Library staff can help you
- Register to vote
- Check your voter registration status .
- Find your polling place . Please ask at the 2nd Floor Information Desk.
- Request an absentee ballot
- Find resources to make an informed decision prior to election day.
- Print a sample ballot
If you live in Glen Ellyn, the DuPage County Election Commission is your local board of elections.
To register to vote, you will need to provide the following information
- Date of birth
- Place of birth
- Phone number or email (optional but recommended)
- Drivers license or Social Security number
- Naturalization information, if applicable
You will need two forms of identification, like a driver’s license and a utility bill; one must show your current address. You must also have an Illinois drivers’ license number or provide the last four digits of your social security number.
To register to vote, you must be
- a U.S. citizen
- at least 18 years old on or before election day
You can register to vote
- In person at
- Any city, village, or township hall in DuPage County
- The 2nd Floor Information Desk at the library. If you would like to register to vote at the library, please call the Adult Department prior to your visit to ensure that a deputy registrar is available. Calling ahead to make an appointment is greatly appreciated.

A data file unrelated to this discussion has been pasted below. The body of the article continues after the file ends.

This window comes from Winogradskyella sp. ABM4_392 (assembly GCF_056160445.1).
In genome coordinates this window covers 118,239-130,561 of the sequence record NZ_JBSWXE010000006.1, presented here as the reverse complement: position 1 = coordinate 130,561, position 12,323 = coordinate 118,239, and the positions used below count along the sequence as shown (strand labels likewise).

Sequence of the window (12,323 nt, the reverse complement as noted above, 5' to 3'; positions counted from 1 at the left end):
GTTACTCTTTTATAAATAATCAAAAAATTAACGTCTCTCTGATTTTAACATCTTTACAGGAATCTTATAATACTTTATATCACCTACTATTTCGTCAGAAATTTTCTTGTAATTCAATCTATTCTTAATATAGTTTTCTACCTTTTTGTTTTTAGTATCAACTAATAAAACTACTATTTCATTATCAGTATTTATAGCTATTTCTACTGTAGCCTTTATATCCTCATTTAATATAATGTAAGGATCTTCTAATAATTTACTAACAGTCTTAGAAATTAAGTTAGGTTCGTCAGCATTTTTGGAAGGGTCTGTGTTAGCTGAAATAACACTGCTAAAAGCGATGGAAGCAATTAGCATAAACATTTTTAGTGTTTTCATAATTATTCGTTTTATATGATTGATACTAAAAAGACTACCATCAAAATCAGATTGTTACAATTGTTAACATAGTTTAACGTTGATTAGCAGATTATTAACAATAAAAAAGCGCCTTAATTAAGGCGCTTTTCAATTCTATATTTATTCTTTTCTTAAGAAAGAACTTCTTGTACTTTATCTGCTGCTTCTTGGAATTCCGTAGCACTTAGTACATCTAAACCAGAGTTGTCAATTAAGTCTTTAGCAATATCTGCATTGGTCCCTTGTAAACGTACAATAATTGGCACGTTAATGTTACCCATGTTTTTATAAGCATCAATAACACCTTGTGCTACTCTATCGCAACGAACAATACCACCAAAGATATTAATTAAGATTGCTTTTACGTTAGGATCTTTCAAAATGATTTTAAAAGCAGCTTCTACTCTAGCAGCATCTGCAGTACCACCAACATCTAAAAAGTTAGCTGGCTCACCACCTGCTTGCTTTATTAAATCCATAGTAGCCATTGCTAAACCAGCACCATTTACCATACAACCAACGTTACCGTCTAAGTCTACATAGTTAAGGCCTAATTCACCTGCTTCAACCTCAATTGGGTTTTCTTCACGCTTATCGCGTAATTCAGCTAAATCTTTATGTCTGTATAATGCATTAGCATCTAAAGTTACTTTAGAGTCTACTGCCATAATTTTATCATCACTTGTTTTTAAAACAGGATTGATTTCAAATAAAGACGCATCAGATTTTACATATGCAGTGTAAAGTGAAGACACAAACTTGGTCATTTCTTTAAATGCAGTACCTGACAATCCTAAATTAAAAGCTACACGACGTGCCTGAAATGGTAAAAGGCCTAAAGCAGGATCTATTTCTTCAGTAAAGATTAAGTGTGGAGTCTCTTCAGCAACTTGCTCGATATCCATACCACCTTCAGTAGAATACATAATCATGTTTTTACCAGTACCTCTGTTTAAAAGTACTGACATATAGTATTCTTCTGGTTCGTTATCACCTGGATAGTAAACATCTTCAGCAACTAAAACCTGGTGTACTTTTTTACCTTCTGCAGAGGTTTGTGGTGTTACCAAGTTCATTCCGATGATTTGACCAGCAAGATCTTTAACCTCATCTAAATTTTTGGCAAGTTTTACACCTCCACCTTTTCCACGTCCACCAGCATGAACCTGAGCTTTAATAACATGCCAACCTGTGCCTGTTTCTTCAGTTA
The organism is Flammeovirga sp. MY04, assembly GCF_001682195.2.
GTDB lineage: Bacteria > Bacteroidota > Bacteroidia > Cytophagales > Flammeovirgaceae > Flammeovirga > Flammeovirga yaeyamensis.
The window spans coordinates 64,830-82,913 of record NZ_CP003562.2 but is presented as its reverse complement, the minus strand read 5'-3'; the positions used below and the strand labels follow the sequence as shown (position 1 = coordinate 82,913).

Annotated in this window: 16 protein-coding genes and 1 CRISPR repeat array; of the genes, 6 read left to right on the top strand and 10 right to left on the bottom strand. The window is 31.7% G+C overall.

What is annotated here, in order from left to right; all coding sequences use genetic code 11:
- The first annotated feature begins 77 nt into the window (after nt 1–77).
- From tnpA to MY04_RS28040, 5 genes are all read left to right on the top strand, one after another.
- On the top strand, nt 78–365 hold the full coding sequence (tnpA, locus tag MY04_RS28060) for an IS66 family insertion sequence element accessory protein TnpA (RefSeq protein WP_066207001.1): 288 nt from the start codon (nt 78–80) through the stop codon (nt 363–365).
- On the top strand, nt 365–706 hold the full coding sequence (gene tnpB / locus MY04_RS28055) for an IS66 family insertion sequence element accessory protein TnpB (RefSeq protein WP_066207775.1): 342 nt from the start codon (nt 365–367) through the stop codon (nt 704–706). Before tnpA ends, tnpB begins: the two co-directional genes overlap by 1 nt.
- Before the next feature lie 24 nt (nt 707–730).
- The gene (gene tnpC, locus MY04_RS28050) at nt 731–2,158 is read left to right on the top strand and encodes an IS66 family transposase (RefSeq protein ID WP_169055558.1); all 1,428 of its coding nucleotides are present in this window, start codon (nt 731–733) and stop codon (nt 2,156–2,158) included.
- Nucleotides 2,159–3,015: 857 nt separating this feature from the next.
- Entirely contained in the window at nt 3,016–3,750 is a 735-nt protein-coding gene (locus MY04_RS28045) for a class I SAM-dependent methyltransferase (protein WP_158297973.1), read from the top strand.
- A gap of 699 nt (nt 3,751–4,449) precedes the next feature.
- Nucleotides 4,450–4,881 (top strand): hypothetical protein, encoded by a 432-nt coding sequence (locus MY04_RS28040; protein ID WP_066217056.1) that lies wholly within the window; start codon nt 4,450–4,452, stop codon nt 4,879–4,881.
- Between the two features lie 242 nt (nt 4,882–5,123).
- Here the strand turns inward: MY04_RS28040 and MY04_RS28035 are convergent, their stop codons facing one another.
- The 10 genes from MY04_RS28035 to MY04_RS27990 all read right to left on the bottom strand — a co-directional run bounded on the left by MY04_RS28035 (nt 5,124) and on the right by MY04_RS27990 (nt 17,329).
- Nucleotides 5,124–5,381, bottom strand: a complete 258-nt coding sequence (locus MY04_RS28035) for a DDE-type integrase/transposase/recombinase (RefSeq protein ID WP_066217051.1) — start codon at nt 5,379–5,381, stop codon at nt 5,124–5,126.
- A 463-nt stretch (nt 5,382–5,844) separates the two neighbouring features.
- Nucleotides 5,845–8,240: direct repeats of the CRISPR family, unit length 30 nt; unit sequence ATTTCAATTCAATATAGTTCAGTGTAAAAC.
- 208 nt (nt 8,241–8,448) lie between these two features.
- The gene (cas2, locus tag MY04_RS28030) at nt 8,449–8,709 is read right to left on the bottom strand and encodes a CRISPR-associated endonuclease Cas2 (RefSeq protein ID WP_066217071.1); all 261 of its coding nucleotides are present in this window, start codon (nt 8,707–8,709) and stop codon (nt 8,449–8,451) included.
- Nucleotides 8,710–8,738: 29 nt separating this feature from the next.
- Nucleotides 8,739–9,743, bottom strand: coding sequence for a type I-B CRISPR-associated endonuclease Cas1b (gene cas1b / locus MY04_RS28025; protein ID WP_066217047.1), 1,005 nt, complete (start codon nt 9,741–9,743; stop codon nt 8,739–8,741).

- By mail using the Voter Application Form (Spanish ) at least 28 days prior to the election.
- Online by visiting the DuPage County Election Commission Page
Visit the DuPage County Election Commission Page for more information on ways to register to vote.
Print and mail the Absentee/Vote by Mail Request Form to the DuPage County Election Commission, or apply online for a Vote By Mail ballot .
Registered voters in DuPage County may vote early at any DuPage County Early Voting site located throughout the County.
- An early voter is not required to state a reason for voting early.
- A registered voter simply drops by an Early Voting site and presents a valid government-issued photo ID.
- Once an early vote has been cast, the vote is final. The voter may not go to the polling place on Election Day to change a vote.
AllSides : Provides multiple points of view to a story or an issue.
Civic Betterment Party : The non-partisan Civic Betterment Party was organized in 1931. According to N. P. “Bob” Luginbill, who wrote the CBP’s history, “The fundamental principle of the Party was that the office would seek the candidate, not the candidate seek the office. This meant, too, that only one candidate would be slated for each office, thus eliminating the partisan contested aspects of the Village election.”
FactCheck : A project of the Annenberg Public Policy Center of the University of Pennsylvania. Monitors political players and checks the accuracy of what they say.
Illinois State Board of Elections
League of Women Voters of Glen Ellyn : Local chapter of the League of Women Voters. Political but nonpartisan, LWV-GE does not endorse candidates or parties but does take positions on political issues.
Open Secrets : Operated by the nonpartisan, nonprofit Center for Responsive Politics. Tracks the effect of money on U.S. politics, elections, and public policy.
PolitiFact : Political fact-checking website operated by the Tampa Bay Times.
ProCon.Org : A nonprofit, nonpartisan public charity. Presents controversial issues in a straightforward, nonpartisan, primarily pro-con format.